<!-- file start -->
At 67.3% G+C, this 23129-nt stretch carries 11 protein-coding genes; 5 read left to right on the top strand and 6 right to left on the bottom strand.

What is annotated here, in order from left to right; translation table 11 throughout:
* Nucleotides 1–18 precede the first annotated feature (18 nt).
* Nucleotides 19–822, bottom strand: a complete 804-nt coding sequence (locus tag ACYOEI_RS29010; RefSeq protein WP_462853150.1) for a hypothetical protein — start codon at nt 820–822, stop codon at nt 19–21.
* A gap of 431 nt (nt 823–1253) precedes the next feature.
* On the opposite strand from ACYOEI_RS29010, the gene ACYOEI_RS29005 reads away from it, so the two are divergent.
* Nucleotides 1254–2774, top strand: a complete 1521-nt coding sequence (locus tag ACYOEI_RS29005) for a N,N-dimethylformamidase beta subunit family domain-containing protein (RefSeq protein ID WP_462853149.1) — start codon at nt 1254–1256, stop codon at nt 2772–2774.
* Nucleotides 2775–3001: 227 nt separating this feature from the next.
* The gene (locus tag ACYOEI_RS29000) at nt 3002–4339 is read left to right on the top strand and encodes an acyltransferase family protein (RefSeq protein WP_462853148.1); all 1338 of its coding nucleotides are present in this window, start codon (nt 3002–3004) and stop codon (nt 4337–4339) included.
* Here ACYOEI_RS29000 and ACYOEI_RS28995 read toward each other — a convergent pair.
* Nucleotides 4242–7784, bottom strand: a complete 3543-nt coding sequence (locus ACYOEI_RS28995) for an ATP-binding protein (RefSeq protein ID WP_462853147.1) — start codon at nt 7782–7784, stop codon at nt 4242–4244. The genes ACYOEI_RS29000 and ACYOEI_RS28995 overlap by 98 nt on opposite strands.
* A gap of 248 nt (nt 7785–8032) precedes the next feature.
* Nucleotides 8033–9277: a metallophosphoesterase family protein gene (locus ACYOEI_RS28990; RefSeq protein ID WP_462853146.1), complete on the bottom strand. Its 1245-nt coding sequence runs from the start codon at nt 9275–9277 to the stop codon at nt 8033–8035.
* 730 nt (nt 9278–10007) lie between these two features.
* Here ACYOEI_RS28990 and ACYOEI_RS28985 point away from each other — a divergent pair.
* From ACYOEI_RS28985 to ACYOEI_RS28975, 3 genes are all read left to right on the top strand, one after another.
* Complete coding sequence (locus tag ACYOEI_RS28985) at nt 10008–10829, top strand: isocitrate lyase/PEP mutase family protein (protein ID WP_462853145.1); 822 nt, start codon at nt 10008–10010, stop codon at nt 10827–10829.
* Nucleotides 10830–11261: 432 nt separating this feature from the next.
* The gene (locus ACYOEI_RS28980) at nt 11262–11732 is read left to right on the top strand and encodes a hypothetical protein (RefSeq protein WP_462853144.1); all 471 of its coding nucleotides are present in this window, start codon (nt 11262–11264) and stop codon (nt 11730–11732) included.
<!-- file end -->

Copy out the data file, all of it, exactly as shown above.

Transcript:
At 67.3% G+C, this 23129-nt stretch carries 11 protein-coding genes; 5 read left to right on the top strand and 6 right to left on the bottom strand.

What is annotated here, in order from left to right; translation table 11 throughout:
* Nucleotides 1–18 precede the first annotated feature (18 nt).
* Nucleotides 19–822, bottom strand: a complete 804-nt coding sequence (locus tag ACYOEI_RS29010; RefSeq protein WP_462853150.1) for a hypothetical protein — start codon at nt 820–822, stop codon at nt 19–21.
* A gap of 431 nt (nt 823–1253) precedes the next feature.
* On the opposite strand from ACYOEI_RS29010, the gene ACYOEI_RS29005 reads away from it, so the two are divergent.
* Nucleotides 1254–2774, top strand: a complete 1521-nt coding sequence (locus tag ACYOEI_RS29005) for a N,N-dimethylformamidase beta subunit family domain-containing protein (RefSeq protein ID WP_462853149.1) — start codon at nt 1254–1256, stop codon at nt 2772–2774.
* Nucleotides 2775–3001: 227 nt separating this feature from the next.
* The gene (locus tag ACYOEI_RS29000) at nt 3002–4339 is read left to right on the top strand and encodes an acyltransferase family protein (RefSeq protein WP_462853148.1); all 1338 of its coding nucleotides are present in this window, start codon (nt 3002–3004) and stop codon (nt 4337–4339) included.
* Here ACYOEI_RS29000 and ACYOEI_RS28995 read toward each other — a convergent pair.
* Nucleotides 4242–7784, bottom strand: a complete 3543-nt coding sequence (locus ACYOEI_RS28995) for an ATP-binding protein (RefSeq protein ID WP_462853147.1) — start codon at nt 7782–7784, stop codon at nt 4242–4244. The genes ACYOEI_RS29000 and ACYOEI_RS28995 overlap by 98 nt on opposite strands.
* A gap of 248 nt (nt 7785–8032) precedes the next feature.
* Nucleotides 8033–9277: a metallophosphoesterase family protein gene (locus ACYOEI_RS28990; RefSeq protein ID WP_462853146.1), complete on the bottom strand. Its 1245-nt coding sequence runs from the start codon at nt 9275–9277 to the stop codon at nt 8033–8035.
* 730 nt (nt 9278–10007) lie between these two features.
* Here ACYOEI_RS28990 and ACYOEI_RS28985 point away from each other — a divergent pair.
* From ACYOEI_RS28985 to ACYOEI_RS28975, 3 genes are all read left to right on the top strand, one after another.
* Complete coding sequence (locus tag ACYOEI_RS28985) at nt 10008–10829, top strand: isocitrate lyase/PEP mutase family protein (protein ID WP_462853145.1); 822 nt, start codon at nt 10008–10010, stop codon at nt 10827–10829.
* Nucleotides 10830–11261: 432 nt separating this feature from the next.
* The gene (locus ACYOEI_RS28980) at nt 11262–11732 is read left to right on the top strand and encodes a hypothetical protein (RefSeq protein WP_462853144.1); all 471 of its coding nucleotides are present in this window, start codon (nt 11262–11264) and stop codon (nt 11730–11732) included.